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Intentions behind the Panama Papers

Tetsuya Watanabe
Professor, Faculty of Law, Waseda University

The Panama Papers has become an international sensation. On May 10 before dawn (JST), the International Consortium of Investigative Journalists (ICIJ) revealed names on the internet of companies and associated individuals who had established tax havens with the Panamanian law firm, Mossack Fonseca. Names which sound Japanese are also listed on the ICIJ official website, and as of when this article was written, newspapers reported that approximately 20 Japanese companies and 230 Japanese individuals were disclosed.

The ICIJ Offshore Leaks Database website comments that "[they] do not intend to suggest or imply that any persons, companies or other entities included in the ICIJ Offshore Leaks Database have broken the law or otherwise acted improperly." If entities mentioned in the Panama Papers have actually engaged in illegal conduct such as tax evasion or money laundering, needless to say, they must be subject to legal actions. Furthermore, avoiding taxes may not be the primary objective for businesses setting up companies in tax havens. The true nature of this whole issue is how (an assumingly) legal conduct has drawn so much attention from society.

Legal but Immoral

Tax avoidance has generally been considered different from tax evasion as well as a legally permitted way to reduce taxes known as tax saving. "Legal but immoral" is one of the major features of tax avoidance. The Panama Papers scandal questions legal systems and national governments about their ways of responding to substantially organized tax avoidance schemes skillfully carried out across boundaries.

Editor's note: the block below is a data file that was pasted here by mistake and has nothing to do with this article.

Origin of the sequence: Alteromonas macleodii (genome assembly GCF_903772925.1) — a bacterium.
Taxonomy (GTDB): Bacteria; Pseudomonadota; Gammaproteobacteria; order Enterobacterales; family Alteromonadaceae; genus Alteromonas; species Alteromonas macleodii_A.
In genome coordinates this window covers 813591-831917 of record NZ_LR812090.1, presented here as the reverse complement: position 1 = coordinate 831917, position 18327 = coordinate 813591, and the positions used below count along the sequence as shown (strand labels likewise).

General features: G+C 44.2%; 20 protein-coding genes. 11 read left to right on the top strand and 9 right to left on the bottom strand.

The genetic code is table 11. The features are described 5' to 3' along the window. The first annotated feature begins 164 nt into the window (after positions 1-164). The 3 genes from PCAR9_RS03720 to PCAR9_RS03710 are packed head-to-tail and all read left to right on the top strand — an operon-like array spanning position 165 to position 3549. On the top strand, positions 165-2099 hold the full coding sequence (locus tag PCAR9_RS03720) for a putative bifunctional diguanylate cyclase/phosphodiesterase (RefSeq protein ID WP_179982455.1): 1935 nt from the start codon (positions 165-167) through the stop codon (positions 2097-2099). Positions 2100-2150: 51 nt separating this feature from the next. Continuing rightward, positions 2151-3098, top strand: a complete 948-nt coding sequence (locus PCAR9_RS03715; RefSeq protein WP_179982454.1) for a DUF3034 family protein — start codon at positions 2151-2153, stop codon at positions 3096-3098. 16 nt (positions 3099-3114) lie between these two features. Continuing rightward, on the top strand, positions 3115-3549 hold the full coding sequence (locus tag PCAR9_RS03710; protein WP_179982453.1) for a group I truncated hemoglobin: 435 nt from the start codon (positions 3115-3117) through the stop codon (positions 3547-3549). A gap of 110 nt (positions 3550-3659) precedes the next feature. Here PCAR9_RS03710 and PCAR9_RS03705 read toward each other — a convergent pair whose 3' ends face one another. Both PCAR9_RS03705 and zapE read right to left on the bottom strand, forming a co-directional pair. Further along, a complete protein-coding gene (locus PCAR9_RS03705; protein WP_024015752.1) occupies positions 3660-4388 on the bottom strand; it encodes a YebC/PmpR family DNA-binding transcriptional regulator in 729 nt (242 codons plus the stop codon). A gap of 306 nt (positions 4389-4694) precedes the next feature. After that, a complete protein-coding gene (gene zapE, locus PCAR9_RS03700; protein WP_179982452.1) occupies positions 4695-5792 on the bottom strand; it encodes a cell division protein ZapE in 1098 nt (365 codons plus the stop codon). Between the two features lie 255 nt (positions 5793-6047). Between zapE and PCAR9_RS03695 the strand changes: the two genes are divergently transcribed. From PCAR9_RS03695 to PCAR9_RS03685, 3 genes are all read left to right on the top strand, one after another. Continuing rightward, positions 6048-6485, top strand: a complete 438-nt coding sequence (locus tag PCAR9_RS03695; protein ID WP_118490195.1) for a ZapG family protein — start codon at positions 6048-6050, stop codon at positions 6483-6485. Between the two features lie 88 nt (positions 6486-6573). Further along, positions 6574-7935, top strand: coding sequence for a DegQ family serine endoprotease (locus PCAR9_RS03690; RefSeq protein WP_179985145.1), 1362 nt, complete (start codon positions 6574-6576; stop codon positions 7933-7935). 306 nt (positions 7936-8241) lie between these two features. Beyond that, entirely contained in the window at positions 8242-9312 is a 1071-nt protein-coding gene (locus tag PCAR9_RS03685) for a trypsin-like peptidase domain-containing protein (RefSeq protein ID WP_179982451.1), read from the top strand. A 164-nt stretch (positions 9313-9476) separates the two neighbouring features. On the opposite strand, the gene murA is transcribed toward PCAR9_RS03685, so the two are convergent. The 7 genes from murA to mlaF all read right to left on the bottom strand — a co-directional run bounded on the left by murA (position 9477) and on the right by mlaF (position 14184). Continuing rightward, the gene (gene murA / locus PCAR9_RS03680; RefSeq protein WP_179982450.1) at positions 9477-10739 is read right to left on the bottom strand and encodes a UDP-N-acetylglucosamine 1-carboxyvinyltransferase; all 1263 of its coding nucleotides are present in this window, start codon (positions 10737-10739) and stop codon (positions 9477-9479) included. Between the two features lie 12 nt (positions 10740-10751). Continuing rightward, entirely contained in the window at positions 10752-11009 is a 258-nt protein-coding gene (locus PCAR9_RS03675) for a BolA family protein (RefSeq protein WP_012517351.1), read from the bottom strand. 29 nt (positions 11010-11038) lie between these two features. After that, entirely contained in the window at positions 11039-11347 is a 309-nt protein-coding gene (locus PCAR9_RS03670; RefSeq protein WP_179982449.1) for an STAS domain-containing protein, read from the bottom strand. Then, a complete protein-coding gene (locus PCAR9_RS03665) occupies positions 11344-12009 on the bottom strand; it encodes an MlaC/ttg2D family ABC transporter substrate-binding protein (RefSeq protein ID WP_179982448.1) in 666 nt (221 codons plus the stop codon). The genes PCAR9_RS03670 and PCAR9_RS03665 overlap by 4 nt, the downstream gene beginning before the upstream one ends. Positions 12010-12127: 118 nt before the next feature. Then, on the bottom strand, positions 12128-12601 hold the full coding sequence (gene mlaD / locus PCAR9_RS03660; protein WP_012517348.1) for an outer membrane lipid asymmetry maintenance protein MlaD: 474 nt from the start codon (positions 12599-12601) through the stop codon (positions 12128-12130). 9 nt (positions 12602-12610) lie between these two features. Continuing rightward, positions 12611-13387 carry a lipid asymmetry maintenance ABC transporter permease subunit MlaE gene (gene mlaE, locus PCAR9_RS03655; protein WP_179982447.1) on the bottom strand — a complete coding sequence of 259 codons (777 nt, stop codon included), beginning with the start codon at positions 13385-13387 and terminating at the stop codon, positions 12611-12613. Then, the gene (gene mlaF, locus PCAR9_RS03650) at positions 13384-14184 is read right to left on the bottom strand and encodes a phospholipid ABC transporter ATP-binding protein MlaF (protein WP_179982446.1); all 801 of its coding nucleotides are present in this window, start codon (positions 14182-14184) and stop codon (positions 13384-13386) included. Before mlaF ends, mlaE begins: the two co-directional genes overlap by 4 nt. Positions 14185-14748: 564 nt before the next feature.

Two days after news regarding the Panama Papers was released on May 10, I discussed this topic at the beginning of my tax law class. It turned out, contrary to my expectations, many students thought that businesses and individuals mentioned in the Panama Papers had not done anything wrong. Approximately 80% of them said they would do the same, meaning they would want to avoid paying taxes legally, too. They did not want to be in the position of either being taken advantage of due to tax avoidance or observing in silence. I had mixed feelings; as a teacher of tax law, I wonder whether I should be content about this percentage. Nevertheless, not everyone can avoid paying taxes under tax havens because of socio-economic inequality. Unfortunately, in present-day Japan, hard work no longer means becoming fairly prosperous. Japan is starting to become a country where money circulates only among the rich and does not flow down to the lower classes (the United States is a typical example). In this sense, the Panama Papers have inadvertently exposed how the tax-based wealth redistribution system was not functioning effectively.

Keys to the Solution: How to Disclose Information